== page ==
"(e) Any cash surrender value and any paid-up non-forfeiture benefit, available under the policy in the event of default in a premium payment due at any time other than on the policy anniversary, shall be calculated with allowance for the lapse of time and the payment of fractional premiums beyond the beginning of the policy year in which the default occurs. . . ."
In accordance with these requirements and the "Basis of Cash Value" provision of the policy, the Company computed the cash value of the policy at the end of the second year as follows:
1. Add present value of future guaran-
a. Present value of unmatured
b. Present value of return pre-
c. Present value of whole life
Total present value of all
2. Less present value of adjusted pre-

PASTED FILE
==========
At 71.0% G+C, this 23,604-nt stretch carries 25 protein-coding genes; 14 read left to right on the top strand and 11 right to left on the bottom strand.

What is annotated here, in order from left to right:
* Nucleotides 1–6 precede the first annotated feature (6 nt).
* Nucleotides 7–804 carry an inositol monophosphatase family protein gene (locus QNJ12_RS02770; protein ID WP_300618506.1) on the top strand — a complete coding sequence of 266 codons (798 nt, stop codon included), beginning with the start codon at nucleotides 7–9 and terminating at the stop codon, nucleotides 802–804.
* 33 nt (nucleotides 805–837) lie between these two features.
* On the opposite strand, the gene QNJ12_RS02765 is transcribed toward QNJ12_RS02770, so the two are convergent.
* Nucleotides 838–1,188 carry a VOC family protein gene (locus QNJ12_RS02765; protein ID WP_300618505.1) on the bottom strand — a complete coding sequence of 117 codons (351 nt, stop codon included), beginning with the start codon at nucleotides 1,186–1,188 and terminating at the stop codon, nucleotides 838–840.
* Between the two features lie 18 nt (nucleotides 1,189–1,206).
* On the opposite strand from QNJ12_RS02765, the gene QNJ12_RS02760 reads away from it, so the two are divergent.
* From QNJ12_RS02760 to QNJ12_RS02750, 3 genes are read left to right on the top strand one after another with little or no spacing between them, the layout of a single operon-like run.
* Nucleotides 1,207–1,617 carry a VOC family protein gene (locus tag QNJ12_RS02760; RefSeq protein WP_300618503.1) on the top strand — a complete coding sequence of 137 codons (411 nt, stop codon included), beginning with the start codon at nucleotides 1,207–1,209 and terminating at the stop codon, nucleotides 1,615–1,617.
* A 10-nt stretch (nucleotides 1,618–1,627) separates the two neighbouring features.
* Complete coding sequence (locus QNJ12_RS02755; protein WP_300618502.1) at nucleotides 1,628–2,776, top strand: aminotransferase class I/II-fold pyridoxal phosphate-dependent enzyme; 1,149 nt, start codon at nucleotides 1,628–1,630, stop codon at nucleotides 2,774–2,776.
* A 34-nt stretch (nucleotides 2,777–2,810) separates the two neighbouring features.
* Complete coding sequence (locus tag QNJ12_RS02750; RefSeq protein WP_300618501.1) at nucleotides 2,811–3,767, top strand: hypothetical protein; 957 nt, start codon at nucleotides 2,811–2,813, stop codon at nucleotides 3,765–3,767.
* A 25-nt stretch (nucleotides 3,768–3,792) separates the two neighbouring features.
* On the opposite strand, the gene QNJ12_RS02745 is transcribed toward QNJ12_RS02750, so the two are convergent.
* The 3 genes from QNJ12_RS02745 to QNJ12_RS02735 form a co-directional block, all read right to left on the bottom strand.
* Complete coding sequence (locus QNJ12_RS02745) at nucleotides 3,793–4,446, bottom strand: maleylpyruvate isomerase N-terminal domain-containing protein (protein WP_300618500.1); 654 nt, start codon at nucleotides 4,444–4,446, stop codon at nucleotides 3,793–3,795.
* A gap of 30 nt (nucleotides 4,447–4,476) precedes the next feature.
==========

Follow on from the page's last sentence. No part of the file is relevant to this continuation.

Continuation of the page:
3. Cash value on June 24, 1961 214.60
The Company then made the required interpolation as follows:
1. Cash value on June 24, 1961 214.60
2. Less cash value on June 24, 1960 ($-- 90.50)
3. Increase in cash value for year 305.10
4. Increase in cash value for 5 months
? (5/12ths times $305.10) 127.13
5. Cash value on November 24, 1960
($-- 90.50 plus $127.13) 36.63
To this figure the Company added the amount of $24.83, representing its determination of the November 24, 1960, value to be given to the first of the guaranteed coupons (i.e., the coupon's matured value of $59.60 times 5/12ths).*fn2 The total value of the policy on November 24, 1960, therefore was the thus obtained sum of $61.46 (which it rounded out to $61.50) less the indebtedness to the Company for the payment by it of the October 24, 1960, premium ($45.80) and for one month's ...